A freak hail storm has wreaked havoc in the Griffith area, with some citrus growers now looking at years before their next harvest.
The sudden hail ripped into fruit and stripped bark from trees, causing estimated losses up to 100 per cent of crops on some farms. The resultant damage will either mean costly picking with no crop to sell, manual thinning and pruning, or mechanical hedging that could see no crops harvested for three years.
NSW Farmers citrus grower Jo Brighenti Barnard said everyone was surprised by how quickly the storm set in, and at the scale of the damage.
“We’ve never seen anything like this before in all the years our family has been here,” Ms Brighenti Barnard said.
“Now we need to get all this season’s damaged fruit off the trees so we don’t get fruit flies, but we won’t be able to sell any of it I don’t think, it’s going to be a huge cost.
“It would be great to see some support made available to help clean up the mess and prevent fruit fly problems, especially since we won’t get an income now for a few years.”
NSW Farmers Horticulture Committee Chair Guy Gaeta said state and federal governments had been responsive to calls for disaster assistance after floods and storms last year, and was hopeful something could be done for Griffith’s citrus growers.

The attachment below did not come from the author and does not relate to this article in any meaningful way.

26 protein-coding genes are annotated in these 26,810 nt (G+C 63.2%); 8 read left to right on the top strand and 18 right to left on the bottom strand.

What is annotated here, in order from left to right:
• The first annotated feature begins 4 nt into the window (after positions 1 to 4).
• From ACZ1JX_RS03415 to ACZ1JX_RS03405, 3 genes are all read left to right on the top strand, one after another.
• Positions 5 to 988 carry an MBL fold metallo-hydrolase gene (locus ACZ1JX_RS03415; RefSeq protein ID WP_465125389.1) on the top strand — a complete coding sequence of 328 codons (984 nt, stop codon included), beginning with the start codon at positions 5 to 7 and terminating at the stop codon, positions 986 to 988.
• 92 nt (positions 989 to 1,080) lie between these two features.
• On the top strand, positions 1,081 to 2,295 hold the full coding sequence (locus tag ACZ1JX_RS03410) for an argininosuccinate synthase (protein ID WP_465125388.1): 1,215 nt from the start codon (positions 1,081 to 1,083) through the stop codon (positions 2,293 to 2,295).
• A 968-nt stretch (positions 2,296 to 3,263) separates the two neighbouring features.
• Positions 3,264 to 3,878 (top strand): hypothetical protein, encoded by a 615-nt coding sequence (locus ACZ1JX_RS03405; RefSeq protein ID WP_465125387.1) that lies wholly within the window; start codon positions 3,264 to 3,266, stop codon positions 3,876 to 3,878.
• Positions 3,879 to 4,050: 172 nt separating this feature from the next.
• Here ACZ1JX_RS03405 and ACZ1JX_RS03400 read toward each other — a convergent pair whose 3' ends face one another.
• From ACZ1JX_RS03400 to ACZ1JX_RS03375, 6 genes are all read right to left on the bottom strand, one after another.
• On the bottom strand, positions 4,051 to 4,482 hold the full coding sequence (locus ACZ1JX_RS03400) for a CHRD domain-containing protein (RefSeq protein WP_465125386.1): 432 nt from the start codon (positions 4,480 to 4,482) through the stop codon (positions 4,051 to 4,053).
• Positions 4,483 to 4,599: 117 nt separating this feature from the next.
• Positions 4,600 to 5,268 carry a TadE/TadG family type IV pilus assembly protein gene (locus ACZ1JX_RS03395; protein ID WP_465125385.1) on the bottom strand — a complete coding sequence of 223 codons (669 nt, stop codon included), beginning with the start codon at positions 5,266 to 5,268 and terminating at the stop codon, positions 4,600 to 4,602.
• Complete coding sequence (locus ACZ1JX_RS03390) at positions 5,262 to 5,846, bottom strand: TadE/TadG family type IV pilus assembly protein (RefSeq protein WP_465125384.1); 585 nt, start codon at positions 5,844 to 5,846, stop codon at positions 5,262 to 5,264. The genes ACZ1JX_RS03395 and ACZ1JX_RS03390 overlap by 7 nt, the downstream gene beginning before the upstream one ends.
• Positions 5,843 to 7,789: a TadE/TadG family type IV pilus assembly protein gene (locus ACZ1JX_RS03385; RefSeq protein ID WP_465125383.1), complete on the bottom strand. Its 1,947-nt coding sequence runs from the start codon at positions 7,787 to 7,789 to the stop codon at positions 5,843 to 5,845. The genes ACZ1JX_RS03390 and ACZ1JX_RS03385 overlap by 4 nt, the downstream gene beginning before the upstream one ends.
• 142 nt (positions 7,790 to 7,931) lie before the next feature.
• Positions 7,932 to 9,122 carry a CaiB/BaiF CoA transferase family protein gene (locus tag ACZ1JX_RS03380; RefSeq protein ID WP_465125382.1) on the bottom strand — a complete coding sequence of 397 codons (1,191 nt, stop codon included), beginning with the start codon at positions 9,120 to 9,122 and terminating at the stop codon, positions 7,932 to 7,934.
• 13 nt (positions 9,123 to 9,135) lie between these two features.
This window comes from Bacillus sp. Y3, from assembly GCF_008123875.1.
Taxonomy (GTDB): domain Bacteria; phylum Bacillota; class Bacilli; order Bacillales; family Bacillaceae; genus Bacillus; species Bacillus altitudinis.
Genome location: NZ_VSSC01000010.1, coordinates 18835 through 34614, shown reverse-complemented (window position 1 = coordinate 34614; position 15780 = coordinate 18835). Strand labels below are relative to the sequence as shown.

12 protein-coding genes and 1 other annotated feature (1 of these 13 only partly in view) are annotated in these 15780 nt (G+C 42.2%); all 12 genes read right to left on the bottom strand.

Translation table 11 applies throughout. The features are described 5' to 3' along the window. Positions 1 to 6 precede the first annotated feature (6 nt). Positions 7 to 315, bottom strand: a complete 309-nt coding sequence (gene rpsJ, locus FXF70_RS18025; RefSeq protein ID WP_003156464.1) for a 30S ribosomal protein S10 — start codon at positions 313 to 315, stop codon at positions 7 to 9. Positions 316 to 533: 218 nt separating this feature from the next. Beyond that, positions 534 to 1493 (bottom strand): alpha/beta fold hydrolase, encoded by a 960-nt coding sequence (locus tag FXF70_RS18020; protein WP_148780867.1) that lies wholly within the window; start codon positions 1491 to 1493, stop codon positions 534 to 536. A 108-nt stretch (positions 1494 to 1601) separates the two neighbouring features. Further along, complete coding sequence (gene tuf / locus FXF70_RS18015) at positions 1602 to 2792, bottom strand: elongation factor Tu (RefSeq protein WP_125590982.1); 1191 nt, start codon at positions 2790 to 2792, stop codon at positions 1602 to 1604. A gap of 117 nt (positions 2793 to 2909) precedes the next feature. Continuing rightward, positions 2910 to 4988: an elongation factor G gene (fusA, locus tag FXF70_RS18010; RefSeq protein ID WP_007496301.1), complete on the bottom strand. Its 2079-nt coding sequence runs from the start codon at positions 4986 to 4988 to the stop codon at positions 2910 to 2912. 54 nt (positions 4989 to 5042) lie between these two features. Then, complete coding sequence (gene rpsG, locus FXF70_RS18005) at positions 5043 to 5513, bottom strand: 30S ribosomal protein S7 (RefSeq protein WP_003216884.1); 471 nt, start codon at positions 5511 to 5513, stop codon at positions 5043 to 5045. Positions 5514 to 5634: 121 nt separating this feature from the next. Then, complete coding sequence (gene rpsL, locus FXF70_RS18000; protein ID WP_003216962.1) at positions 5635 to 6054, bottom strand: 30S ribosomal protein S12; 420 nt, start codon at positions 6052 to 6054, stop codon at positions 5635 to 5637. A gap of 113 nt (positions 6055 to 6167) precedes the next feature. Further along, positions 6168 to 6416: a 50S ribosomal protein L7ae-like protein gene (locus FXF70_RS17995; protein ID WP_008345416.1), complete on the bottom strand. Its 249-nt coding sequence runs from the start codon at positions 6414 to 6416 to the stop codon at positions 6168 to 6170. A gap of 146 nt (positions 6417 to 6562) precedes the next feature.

“This is a freak storm and the economic impacts will be felt for years by some growers, who have already been hit hard during COVID,” Mr Gaeta said.
“Any affected grower should fill out the primary industries natural disaster damage survey so we can start the process of getting government support.
“Every little bit of help will keep these farmers going after the couple of years they’ve already had, and the couple of years ahead.”
The state and federal governments announced $50,000 Primary Producer Recovery Grants after NSW Farmers called for government support during widespread flood events in 2021, and these grants have now been extended to more areas.
“It’s great to see the government listen to our calls for help and I’m certain this will be welcomed by those in affected rural and regional communities,” NSW Farmers President James Jackson said.
“These terrible storms and floods not only do major damage when the rain falls and the floodwater rises, but they leave a huge cleanup effort that is very expensive in terms of time and money.
“Every little bit of help will get these communities back on their feet and growing the best food and fibre we have to offer.”